Wellesley Child Study Center Celebrates 100 Years
The Wellesley Child Study Center Turns 100 Today, Join the Celebration at Noon in the Science Center
On November 4, Wellesley celebrates the 100th Anniversary of the Wellesley College Child Study Center. The Child Study Center is a laboratory of the Wellesley College Psychology Department. A celebration—complete with birthday cake—will be held today in the Science Center Focus from 12 to 1:30 p.m.
In September 1912, Wellesley established its first kindergarten thanks, in large part, to Wellesley professors Katharine Coman and Katherine Lee Bates (Class of 1880). Bates and Coman were concerned about the welfare of the children in the town of Wellesley. Soon enrollment in the program swelled and a new building was needed to house it. The Anne L. Page Memorial Kindergarten (named to honor a prominent 19th century early childhood educator) opened its doors on November 4, 1913.
The building was funded by Wellesley Village Improvement Association, Wellesley College, and a benefactor, Mrs. Helen Craig. In founding the school, Craig expressed the hope that the school would "serve the college by opening students’ eyes to the fact that all life is interrelated and that adults must study the children rather than assume that they know the child."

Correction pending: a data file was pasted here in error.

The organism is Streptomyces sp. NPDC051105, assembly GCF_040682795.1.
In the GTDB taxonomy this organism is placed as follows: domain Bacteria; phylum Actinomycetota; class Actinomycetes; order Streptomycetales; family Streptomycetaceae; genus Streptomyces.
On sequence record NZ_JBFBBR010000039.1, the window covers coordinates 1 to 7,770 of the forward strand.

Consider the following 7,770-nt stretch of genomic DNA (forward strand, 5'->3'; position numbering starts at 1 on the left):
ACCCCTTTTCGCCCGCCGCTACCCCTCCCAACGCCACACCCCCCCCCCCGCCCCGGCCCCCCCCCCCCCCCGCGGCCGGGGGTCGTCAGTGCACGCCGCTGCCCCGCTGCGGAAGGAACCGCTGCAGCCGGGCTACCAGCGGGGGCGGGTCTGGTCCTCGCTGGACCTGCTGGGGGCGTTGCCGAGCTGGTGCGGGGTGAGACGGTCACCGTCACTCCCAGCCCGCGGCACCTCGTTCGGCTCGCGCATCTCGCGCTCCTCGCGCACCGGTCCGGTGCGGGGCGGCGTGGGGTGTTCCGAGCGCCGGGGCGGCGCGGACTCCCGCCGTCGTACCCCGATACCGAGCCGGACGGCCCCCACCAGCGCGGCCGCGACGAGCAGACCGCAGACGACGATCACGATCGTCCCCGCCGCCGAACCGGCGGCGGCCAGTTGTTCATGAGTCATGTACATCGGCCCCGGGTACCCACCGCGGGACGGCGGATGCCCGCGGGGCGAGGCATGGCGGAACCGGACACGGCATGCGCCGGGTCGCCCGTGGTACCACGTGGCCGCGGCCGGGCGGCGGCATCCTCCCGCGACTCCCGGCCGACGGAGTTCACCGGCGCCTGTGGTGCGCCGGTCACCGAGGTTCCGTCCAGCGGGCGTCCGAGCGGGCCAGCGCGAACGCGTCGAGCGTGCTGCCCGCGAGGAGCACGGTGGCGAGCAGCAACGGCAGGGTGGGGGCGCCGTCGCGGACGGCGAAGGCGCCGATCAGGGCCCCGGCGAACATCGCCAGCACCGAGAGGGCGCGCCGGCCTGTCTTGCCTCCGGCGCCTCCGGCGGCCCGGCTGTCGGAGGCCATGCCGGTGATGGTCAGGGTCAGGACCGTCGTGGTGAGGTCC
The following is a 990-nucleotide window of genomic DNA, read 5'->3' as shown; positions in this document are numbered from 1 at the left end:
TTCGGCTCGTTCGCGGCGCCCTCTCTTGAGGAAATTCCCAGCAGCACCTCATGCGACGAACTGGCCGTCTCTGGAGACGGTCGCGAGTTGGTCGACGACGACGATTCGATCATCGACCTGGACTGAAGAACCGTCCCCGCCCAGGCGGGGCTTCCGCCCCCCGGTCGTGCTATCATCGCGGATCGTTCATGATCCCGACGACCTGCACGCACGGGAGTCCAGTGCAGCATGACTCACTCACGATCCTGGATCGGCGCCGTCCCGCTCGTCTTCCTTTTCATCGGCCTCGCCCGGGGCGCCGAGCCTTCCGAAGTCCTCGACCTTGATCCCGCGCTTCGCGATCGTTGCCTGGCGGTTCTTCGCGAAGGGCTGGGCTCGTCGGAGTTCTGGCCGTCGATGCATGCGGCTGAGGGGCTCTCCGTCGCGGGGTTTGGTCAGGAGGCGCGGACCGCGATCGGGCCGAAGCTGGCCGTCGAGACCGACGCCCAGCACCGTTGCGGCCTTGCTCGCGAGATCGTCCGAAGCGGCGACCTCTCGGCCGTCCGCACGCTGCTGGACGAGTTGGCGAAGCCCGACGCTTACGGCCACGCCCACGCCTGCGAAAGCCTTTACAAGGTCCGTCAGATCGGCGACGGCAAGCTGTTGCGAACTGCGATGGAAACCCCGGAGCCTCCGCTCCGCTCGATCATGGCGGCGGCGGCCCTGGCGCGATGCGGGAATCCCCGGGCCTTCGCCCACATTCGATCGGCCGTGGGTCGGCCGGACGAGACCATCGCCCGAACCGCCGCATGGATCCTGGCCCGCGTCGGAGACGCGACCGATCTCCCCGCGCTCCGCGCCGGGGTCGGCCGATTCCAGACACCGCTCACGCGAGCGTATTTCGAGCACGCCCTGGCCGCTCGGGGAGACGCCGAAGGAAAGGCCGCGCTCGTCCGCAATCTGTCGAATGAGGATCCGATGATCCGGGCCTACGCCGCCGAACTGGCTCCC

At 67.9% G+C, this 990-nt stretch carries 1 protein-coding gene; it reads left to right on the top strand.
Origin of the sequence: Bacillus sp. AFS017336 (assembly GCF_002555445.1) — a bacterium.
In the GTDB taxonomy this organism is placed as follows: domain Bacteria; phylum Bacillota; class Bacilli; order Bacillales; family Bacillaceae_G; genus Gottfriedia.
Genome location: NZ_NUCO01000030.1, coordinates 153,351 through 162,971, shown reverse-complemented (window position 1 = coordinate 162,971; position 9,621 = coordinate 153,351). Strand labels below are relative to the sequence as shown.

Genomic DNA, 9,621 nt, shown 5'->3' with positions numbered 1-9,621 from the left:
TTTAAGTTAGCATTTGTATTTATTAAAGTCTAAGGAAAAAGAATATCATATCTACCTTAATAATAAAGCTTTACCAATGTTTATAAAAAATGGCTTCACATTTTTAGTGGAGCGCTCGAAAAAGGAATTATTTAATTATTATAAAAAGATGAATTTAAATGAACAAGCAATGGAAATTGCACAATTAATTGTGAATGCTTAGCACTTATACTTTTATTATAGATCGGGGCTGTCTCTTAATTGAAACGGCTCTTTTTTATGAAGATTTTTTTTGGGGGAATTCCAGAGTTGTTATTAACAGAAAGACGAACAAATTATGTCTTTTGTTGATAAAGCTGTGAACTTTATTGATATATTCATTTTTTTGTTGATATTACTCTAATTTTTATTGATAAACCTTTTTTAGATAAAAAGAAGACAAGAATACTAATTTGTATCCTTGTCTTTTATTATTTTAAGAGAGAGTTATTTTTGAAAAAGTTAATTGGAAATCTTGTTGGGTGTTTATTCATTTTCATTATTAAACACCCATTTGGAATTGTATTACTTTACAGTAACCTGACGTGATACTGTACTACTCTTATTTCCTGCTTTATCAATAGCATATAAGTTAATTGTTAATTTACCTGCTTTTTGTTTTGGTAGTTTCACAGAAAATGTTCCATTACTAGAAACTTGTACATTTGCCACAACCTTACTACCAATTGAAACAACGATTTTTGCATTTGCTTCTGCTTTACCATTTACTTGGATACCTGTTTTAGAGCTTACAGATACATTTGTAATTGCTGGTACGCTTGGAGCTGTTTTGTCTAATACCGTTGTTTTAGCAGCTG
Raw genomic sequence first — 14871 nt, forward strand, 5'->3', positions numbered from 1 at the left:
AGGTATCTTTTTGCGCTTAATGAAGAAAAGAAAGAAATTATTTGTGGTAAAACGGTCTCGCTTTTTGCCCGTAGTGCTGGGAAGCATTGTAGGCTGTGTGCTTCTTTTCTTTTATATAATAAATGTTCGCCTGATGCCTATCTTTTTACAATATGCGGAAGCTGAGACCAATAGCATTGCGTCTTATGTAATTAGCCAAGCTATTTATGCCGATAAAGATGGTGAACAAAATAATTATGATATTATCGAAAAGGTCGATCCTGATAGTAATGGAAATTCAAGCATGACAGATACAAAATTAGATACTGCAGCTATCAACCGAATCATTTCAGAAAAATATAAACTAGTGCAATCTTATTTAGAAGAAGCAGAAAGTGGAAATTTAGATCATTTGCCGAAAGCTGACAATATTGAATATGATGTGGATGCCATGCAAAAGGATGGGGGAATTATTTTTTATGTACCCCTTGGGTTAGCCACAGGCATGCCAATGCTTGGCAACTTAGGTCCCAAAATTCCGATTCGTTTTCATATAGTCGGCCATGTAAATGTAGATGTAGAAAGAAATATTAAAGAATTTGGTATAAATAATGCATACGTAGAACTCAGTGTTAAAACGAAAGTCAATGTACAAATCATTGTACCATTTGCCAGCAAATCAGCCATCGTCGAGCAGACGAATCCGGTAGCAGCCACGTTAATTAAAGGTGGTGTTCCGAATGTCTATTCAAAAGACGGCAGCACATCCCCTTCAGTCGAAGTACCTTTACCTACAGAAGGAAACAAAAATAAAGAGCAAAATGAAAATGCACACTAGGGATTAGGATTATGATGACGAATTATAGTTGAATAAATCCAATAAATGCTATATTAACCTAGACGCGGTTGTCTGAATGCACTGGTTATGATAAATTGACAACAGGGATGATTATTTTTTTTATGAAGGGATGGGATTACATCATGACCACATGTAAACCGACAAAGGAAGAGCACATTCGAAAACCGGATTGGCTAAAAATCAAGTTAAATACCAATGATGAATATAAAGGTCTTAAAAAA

When the Center first opened, it was under the auspices of Wellesley’s Education Department, but the Psychology Department soon began to take an interest in the program and eventually the school fell under its direction. Although it shares the same corner of campus, the Child Study Center is separate from the Wellesley Community Children’s Center, which operates as a more traditional childcare program.
Today, the Child Study Center serves children ages 2 to 5. In addition to research by Psychology Department faculty and students, Wellesley College students are invited to volunteer in the center or to explore the possibilities of using the Child Study Center for independent studies.
Learn more about the Center on its website.